… just an audacious, razor-sharp, intellectually-erudite (though rarely pompous) & often hilariously brutal satire in an otherwise turgid landscape of unwatchable, corny, cheesy, weak-kneed family values American sit-coms and almost equally abysmal Old School tits & bums seaside postcard British comedy (Sid James / Love Thy Neighbour …).

    Only very occasionally marred by the kind of smug & self-satisfied excesses that you might normally expect from an Oxbridge Elite over-indulged for much of their lives.

    Despite being a relatively low income family, our Parents (bless them) always bought the merchandise for our birthdays + xmas … all the Python books & vinyl.

    A few days after Dennis's death, I was reading through some of the vast library of books he'd accumulated in his Oxfordshire enclave over the years (contemporary, medieval & ancient history, politics, football, cult movies, punk rock, 19C travel guides, Roman Maps, bird species guides, histories of comedy) & I came across this from Terry Jones in The Pythons' Autobiography:

    My elder brother, Nigel, was my guru in all things cultural. He formed my tastes. Told me what I could listen to and what I should avoid.

    Precisely the same relationship with Dennis & me … my tastes, preferences & irritations were profoundly shaped by his very firm ideas in distinguishing between the good & bad in both Popular & High Culture (typical INTJs for those still taken with Myers-Briggs).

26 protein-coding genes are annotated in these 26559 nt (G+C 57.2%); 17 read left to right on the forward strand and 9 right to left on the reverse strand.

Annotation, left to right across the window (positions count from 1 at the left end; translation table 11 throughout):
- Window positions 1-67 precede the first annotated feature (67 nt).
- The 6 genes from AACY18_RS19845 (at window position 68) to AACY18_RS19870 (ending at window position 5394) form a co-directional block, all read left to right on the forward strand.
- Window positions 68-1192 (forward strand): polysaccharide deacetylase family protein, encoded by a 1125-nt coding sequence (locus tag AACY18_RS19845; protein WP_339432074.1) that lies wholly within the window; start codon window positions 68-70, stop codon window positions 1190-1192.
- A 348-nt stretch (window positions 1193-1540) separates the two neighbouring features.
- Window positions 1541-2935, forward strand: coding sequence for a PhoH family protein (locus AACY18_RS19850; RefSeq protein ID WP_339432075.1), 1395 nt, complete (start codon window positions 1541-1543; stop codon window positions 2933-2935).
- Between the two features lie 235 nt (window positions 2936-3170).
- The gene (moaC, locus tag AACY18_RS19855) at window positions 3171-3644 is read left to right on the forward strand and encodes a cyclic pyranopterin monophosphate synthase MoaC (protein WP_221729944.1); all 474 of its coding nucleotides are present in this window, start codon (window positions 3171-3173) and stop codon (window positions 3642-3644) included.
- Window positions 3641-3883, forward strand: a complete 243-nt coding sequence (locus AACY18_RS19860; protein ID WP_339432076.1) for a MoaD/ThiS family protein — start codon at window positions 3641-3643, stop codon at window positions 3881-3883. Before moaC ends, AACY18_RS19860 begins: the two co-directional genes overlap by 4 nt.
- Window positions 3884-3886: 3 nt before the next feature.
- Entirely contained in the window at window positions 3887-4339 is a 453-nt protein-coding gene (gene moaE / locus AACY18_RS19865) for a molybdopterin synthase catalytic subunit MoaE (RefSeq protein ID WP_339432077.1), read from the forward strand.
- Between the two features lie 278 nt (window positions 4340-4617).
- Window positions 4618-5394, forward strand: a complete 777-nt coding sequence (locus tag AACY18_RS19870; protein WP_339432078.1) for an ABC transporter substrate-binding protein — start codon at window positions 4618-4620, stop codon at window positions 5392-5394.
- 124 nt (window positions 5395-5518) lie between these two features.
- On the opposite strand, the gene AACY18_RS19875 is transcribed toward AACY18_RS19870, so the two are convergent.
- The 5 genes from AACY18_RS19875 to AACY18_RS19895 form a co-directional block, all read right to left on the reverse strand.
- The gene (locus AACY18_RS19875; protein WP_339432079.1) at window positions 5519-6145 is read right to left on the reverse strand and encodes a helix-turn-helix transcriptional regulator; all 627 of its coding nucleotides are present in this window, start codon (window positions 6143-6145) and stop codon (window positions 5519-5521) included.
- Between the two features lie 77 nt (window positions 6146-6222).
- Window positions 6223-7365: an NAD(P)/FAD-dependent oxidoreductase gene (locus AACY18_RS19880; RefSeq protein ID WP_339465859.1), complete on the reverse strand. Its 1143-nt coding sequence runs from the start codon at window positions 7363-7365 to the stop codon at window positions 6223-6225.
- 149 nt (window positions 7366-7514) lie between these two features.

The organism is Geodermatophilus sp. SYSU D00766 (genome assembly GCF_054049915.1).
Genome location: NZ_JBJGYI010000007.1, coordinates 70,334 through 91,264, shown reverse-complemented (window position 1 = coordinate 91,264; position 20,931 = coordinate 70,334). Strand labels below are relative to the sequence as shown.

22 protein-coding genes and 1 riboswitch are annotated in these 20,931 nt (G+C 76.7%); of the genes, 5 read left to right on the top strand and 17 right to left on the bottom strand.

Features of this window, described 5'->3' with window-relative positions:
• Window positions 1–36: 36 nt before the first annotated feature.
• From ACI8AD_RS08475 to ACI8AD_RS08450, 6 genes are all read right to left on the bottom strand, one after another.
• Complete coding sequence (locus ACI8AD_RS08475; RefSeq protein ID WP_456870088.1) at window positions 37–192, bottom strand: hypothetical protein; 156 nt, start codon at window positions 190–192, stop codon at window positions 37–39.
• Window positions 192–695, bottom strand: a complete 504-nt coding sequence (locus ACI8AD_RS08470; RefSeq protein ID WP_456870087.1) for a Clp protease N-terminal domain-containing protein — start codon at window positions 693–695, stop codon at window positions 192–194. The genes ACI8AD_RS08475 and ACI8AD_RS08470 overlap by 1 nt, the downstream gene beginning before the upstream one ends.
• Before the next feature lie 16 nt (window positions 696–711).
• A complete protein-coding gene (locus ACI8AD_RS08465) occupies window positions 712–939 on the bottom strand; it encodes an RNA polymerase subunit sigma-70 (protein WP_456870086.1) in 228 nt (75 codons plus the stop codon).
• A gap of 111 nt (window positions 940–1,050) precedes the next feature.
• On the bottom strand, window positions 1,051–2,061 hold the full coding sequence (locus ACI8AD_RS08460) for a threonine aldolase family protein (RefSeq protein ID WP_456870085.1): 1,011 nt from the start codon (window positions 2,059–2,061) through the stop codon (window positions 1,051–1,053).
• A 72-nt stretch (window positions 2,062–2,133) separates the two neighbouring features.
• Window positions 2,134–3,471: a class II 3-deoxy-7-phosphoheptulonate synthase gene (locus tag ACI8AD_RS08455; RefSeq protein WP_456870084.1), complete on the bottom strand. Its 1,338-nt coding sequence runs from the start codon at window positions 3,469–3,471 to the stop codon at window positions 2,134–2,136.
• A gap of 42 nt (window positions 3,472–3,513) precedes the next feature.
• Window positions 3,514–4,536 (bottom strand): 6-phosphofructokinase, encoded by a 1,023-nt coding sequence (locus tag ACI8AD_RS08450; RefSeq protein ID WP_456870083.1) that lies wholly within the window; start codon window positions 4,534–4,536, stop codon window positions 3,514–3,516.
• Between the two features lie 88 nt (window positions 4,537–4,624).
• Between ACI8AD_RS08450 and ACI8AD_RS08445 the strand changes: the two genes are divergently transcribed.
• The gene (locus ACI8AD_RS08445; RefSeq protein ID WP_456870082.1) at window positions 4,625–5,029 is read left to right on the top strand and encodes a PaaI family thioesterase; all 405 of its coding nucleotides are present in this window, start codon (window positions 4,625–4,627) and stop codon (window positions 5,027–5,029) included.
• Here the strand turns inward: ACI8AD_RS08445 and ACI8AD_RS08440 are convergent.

So, although John Cleese was very much Dennis's fave, I decided to give Terry Jones pride of place at the end of the Eulogy.

    As John Cleese has tweeted (see joe90 above) Jones directed what was, by common Python consent, by far the most enjoyable project any of them ever worked on … Life of Brian (in stark contrast to Holy Grail … the filming of which they all apparently hated with a vengeance).

    For me, though, Jones was probably at his best when he played particularly depraved, often potentially murderous, middle aged women (always with 5 o'clock shadows) … whether Mandy in Life of Brian, Dennis's Mother in Holy Grail, or Brian Equator's wife in MPFC.

    (Trigger-warning for permanently outraged Intersectionals with last paragraph)

  6. Sanctuary 7

    Whilst the world that gave us the Pythons – the brilliant parody of earnest student politics in the "Constitutional Peasant", the hilarious shared experience (at least by me – if my Latin teacher had been issued with a sword, our classes would have been exactly the same) of the martinet Latin teacher ("People called Romanes they go the house!") looks increasingly anachronistic, the satirical humour still contains lessons. How else, for example, is one to interpret the behaviour of elite politicians to the interference of genuine political grassroots except through the irritation shown by Arthur to Dennis the constitutional peasant?

  7. Obtrectator 8

    Great piece there by Swordfish.

    But regarding his previous post: I have to point out that the first time That Word was broadcast on NZ TV was back in 1979, by the late Arthur Baysting, right at the end of The Neville Purvis Family Show, in which he played the title character.

    (Incidentally, AB's death early in Dec last year seems to have gone almost entirely unnoticed. Rather odd, seeing he was active in the music industry right up to the end.)